Changing the constitution to make Putin Tsar forever
The President of the Constitutional Court Valerij Zorkin pushes for a reform creating a non-elective charge of "leader of the nation", a synthesis of all the aspirations of the Russian people. The figure head would defend Russian sovereignty against sanctions, individual liberalism and international courts such as the Hague Human Rights Tribunal. Putin gets ready.
Moscow (AsiaNews) – The President of the Constitutional Court Valerij Zorkin, from the outset the greatest guardian of Putinism, has proposed a constitutional reform that contemplates the non-elective position of "leader of the nation", in practice an investiture of a sovereign nature.
Already at the head of the Constitutional Court of Russia under Yetsyn in 1991-1993, Zorkin (pictured together with his president) distinguished himself as the only barrier to the complete dissolution of the Soviet system: he broke several legal obstacles to the privatizations of the early post-communist years; he tried to limit the sale of natural resources abroad; with a sensational sentence of 1992 he managed to save the base of the Communist Party from Yeltsin’s liquidation allowing it to remain in the political arena, even if in a reduced form.
In an article entitled "Letter and Spirit of the Constitution" published in the Rossiskaja Gazeta of 9 October, but re-published and commented on by all the Russian media in recent days, the top Russian jurist proposes to "respond to the concerns and expectations of the population" and to requests for changes with a series of "punctual reforms" of the constitutional charter, which guarantee "greater social justice", the effectiveness of the political system passing to a two-party scheme, and above all to curb "the expansion of the extra-national regulation of conflicts", as for example with the judgments of the Court of Human Rights in The Hague.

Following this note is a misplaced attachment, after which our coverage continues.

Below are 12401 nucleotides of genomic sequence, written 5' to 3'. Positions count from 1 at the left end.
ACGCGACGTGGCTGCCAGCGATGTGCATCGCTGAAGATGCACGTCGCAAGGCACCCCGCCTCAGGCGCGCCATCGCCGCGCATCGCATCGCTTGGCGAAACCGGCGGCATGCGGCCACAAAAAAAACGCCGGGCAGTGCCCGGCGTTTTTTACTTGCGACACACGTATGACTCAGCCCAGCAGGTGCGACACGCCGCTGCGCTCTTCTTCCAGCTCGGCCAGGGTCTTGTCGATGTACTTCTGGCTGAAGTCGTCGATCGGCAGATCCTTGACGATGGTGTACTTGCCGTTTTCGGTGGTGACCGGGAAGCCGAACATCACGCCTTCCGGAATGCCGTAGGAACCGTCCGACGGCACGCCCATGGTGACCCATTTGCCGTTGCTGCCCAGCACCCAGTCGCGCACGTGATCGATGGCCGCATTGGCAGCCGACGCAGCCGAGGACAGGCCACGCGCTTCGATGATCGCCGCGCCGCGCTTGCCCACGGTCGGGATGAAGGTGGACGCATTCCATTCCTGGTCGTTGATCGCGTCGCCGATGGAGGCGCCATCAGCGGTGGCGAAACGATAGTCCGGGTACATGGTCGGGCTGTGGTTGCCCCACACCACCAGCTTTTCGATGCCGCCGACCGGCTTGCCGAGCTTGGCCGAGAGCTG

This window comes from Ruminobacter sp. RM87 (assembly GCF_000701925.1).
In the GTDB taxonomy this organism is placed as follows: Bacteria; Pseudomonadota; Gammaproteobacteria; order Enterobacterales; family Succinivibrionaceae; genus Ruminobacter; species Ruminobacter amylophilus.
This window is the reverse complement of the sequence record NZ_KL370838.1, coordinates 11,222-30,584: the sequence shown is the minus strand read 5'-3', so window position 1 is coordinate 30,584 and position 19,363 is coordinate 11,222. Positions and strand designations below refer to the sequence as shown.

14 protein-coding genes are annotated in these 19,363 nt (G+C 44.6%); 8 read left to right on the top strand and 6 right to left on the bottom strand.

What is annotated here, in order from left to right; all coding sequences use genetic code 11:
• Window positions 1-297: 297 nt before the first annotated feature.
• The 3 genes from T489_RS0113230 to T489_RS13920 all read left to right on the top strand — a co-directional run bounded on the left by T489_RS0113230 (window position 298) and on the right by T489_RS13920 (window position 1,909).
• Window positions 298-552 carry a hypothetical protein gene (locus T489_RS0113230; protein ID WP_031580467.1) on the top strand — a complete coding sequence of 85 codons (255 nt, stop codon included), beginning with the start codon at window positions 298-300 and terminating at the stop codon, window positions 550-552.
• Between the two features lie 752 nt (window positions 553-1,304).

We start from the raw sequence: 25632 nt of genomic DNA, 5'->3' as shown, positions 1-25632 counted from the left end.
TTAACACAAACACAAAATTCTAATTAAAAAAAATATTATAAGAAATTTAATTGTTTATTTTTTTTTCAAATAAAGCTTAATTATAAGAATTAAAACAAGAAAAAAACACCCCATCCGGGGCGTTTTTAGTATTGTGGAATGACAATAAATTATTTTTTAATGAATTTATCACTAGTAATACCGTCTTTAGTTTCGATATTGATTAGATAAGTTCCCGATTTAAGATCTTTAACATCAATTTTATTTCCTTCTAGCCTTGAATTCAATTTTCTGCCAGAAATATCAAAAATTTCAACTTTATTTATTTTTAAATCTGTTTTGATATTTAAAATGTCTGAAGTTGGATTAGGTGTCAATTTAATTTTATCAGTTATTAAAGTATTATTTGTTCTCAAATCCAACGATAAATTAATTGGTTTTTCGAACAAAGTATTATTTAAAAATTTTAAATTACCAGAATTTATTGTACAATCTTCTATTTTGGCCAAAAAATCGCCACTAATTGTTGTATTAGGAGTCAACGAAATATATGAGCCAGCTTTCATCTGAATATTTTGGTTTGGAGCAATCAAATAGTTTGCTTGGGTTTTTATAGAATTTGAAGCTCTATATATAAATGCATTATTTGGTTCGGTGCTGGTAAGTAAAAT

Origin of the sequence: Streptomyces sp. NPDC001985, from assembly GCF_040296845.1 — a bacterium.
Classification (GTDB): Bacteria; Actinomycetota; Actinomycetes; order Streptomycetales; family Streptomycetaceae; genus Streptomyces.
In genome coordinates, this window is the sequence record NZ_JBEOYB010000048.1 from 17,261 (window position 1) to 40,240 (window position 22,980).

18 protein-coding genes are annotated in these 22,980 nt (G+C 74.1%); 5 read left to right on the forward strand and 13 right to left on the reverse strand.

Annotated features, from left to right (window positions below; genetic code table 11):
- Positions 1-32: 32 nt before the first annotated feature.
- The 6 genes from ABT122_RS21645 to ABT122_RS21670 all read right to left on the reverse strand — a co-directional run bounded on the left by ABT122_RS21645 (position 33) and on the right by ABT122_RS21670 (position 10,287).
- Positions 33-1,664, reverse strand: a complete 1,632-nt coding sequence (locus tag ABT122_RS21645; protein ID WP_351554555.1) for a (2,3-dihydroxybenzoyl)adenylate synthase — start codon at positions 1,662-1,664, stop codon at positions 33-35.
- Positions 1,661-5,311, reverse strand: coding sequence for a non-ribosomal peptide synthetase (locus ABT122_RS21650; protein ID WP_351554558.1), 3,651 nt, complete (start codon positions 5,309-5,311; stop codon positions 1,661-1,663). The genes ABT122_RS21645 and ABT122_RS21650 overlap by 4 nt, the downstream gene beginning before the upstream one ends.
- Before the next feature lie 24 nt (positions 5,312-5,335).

Essentially, it is a further "sovereign" interpretation of the legal and institutional structure of the State, on which Zorkin has always insisted. Already in 2016, faced with the "invasive" measures of international courts and the resurgence of sanctions against Russia, he affirmed that "the global legal system is heading for catastrophe, as the Apostle Paul had already announced". In particular, Zorkin's condemnation is directed to the excesses of the "defense of human rights, which leads to the degradation of the moral solidity of society and destroys its religious identity".
In Zorkin's opinion, the defense of "every kind of minority" causes considerable damage to all the other social components. At a conference in Serbia in 2014, he stated that "the old democrats, inspired by the ideals of liberalism, continue to propose new forms of defense of all types of minority, and they often ignore the objections of their own citizens, who are concerned about the consequences of these decisions ".
In his public speeches and in university lectures, the jurist has always openly supported the priority of Russian law over the international one, a thesis that provided the theoretical justification of the annexation of Crimea in 2014 and of various other Russian interventions on the international scene. Even agreements with foreign countries, in fact, cannot in his opinion constitute a delegation to others of Russian sovereignty.
In internal politics Zorkin proposes an institutional form that "synthesizes the idea of individual freedom with social solidarity" that corresponds as much as possible to the "mentality of the Russian people". Recalling the injustices of the privatizations of the 1990s, which caused social imbalances and resentments, in his opinion "we need a correction of the individualistic-liberal approach, in favor of the solidarity collectivism inherent in the Russian soul". This is also because "the model of representative liberal democracy, characteristic for the majority of developed countries, as recognized by the major politicians of Europe and America, today is no longer able to face the challenges of contemporary society".
According to Zorkin, "Russian natural collectivism" is tempered "by the severe climate of nature, by innumerable defensive wars, by the need to unite a multitude of peoples and nationalities in the common destiny of our land".
Combining democracy and differences, collectivism and competition, according to the president of the Russian constitutional court, is possible only if the role of the "national leader for life" is clearly identified, the supreme synthesis of all the aspirations of the Russian people. Putin's spokesman, Dmitri Peskov, has denied that the reform is inspired by the presidential administration itself: "We believe - he said - that Zorkin's article is only an expert analysis of an on the subject".